Sustainability made simple

This is How to Grow Wasabi & Make Your Own Paste

how to grow wasabi
Photo: CC0 Public Domain / Flickr - mannewaar

Growing wasabi plants can be a difficult yet rewarding undertaking. If you’re successful, you can even make your own paste. We’ll explain how to grow wasabi and what you need to remember.

The wasabi plant is part of the Brassicaceae family, which also includes cabbage, mustard, and horseradish. Wasabi is also known as “Japanese horseradish” due to its pungent flavor. Most people know wasabi as the green paste that comes alongside sushi, but that’s only one way to enjoy this plant. You can add the leaves and flowers to salads or pickle the stems.

In Japan (their country of origin), wasabi plants grow in humid, temperate environments at temperatures between 45 to 70 degrees. These specific conditions exist only in the Pacific Northwest, so growing wasabi outdoors isn’t an easy feat in the USA. However, you can plant wasabi in a pot and overwinter it indoors. 

4 Tips for Growing Wasabi at Home

  1. If you want to plant wasabi, you can choose between seeds and seedlings. Due to the specific conditions involved in growing wasabi, it’s better to use young plants. If you want to try growing from seeds, sow them in the spring. 
  2. Unless you have the ideal growing conditions, wasabi should be planted in pots for best results. Although they prefer cooler temperatures, they aren’t frost-hardy and won’t survive winter or fluctuating temperatures.
  3. Choose large pots with saucers for the young plants, and fill them with the right soil. It’s important that the soil be rich in humus and nutrients – loam soil works well. From a sustainability perspective, it’s best to use peat-free soil. Peat extraction destroys bogs, which are a very important ecosystem and home to many species. 
  4. After you’ve planted your seedlings in the pots, place them in a cool, semi-shaded location without direct sunlight. The temperature should be around 59 to 68 degrees and as stable as possible.

Caring for Wasabi Plants

wasabi plant
In Japan, you can find fresh wasabi rhizomes (or rootstocks) at markets. (Photo: CC0 Public Domain / Flickr - hfordsa)
  • Keep the soil in the containers evenly moist after planting your wasabi, making sure the roots aren’t permanently submerged in water. Adding a layer of mulch to the top can help retain moisture. 
  • In winter, you should bring the wasabi plants indoors and store them in a cool, dark room. Temperatures just above zero degrees celsius or 32 degrees Fahrenheit are ideal – but they should not drop below freezing.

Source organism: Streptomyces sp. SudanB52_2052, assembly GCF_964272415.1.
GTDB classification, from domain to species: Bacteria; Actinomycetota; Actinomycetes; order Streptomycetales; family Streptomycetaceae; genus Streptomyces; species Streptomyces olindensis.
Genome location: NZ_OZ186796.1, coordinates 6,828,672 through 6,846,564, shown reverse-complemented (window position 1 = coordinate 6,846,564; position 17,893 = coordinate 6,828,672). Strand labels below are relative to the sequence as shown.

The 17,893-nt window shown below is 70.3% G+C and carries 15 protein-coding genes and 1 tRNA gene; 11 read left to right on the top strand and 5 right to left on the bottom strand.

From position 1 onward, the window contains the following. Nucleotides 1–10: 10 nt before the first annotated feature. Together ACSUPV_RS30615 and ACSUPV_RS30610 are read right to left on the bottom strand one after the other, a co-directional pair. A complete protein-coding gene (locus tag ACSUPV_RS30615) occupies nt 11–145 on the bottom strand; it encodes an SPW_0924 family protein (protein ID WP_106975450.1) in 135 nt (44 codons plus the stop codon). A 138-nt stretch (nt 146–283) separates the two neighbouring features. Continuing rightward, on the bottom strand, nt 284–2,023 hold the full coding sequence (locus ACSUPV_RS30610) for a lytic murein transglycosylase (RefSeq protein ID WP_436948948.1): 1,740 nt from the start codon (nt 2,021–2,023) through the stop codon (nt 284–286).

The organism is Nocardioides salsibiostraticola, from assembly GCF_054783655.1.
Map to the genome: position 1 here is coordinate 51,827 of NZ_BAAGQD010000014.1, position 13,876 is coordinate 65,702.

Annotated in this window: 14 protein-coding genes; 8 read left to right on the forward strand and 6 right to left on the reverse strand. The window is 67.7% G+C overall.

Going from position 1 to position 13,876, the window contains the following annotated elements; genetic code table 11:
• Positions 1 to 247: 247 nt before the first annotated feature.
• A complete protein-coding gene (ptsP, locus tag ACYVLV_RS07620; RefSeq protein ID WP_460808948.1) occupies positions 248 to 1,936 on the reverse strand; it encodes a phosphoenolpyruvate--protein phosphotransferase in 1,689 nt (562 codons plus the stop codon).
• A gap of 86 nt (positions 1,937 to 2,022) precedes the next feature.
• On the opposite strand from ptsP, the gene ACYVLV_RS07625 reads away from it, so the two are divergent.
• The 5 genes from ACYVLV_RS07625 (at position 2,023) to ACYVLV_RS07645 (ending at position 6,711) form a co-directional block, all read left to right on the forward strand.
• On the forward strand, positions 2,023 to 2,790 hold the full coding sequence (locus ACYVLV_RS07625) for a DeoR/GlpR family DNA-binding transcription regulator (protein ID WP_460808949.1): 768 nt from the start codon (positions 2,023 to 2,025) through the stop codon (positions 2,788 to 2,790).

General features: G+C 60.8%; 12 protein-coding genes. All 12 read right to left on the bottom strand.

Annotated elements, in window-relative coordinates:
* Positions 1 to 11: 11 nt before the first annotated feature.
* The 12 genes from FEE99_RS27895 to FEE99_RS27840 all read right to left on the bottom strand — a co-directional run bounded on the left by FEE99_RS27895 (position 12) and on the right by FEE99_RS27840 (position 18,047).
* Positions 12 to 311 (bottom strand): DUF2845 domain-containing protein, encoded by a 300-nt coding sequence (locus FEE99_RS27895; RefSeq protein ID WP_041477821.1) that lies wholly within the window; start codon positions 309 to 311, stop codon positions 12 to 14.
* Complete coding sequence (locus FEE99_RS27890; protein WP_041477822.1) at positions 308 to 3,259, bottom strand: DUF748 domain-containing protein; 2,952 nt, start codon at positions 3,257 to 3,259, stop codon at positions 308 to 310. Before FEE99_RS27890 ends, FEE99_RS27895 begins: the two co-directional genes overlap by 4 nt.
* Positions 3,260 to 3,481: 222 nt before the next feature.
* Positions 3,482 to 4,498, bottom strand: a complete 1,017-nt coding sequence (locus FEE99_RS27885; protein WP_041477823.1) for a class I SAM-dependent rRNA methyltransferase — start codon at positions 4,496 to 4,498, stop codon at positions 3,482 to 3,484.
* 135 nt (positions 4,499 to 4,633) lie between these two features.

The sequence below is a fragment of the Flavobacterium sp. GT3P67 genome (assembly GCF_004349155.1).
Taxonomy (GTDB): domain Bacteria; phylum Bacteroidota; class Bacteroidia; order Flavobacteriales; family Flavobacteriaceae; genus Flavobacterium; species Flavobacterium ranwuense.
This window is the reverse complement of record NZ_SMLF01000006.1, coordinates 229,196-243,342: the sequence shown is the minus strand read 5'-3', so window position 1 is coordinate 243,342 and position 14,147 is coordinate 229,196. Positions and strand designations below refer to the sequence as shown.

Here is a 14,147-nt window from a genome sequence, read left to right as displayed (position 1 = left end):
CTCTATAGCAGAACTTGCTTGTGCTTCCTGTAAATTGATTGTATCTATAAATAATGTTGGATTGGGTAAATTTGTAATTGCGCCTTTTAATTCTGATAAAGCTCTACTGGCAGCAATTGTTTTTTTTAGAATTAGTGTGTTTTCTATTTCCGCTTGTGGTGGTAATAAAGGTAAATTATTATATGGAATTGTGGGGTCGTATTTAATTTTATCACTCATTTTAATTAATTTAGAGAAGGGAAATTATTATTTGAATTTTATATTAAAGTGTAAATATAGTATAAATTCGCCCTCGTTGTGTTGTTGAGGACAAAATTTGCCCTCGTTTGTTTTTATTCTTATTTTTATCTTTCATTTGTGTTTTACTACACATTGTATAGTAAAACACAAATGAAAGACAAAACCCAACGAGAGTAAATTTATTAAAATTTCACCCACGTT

• Apart from regular watering and the right temperature, there is little you need to do after planting wasabi. Be patient – the young plants grow very slowly. Also, check the plants from time to time for pests. Wasabi plants are susceptible to slugs and aphids. Learn more here: How to Get Rid of Aphids: Helpful Home Remedies

Harvesting and Propagating Tips 

Once you’ve planted your wasabi perennial and it’s established and thriving, you can harvest wasabi leaves year-round. Wasabi perennials grow between 8 and 24 inches tall.

Keep in mind that it can take up to 24 months for wasabi roots to be ready for harvest. Once they reach about 6 inches, you can carefully remove the rhizome, or rootstock, from the pot with the rootball and wash it thoroughly.

If you don’t plan on using the root immediately, you can put it in a jar, cover it with water and store it in the refrigerator. It will stay there for up to four weeks. 

Because they grow so slowly, it makes sense to grow several wasabi plants. You can easily propagate wasabi by cutting the root in half. Then plant the two halves of the wasabi root in two separate pots and care for them as described above. 

Putting Your Wasabi Plant to Use: Wasabi Paste Recipe 

growing wasabi
Wasabi paste, soy sauce and sliced ginger are the ultimate accompaniments for sushi. (Photo: CC0 Public Domain / Flickr - Stu_spivack)


  • 2 oz. wasabi root
  • 1 tablespoon rice vinegar
  • 1 pinch salt


  1. Wash and peel your home-grown wasabi root. 
  2. Grate the root with a box grater, using the side with spiky edges.  Alternatively, you can puree the wasabi in a blender.
  3. Blend the grated wasabi with rice vinegar and salt to form a paste. 
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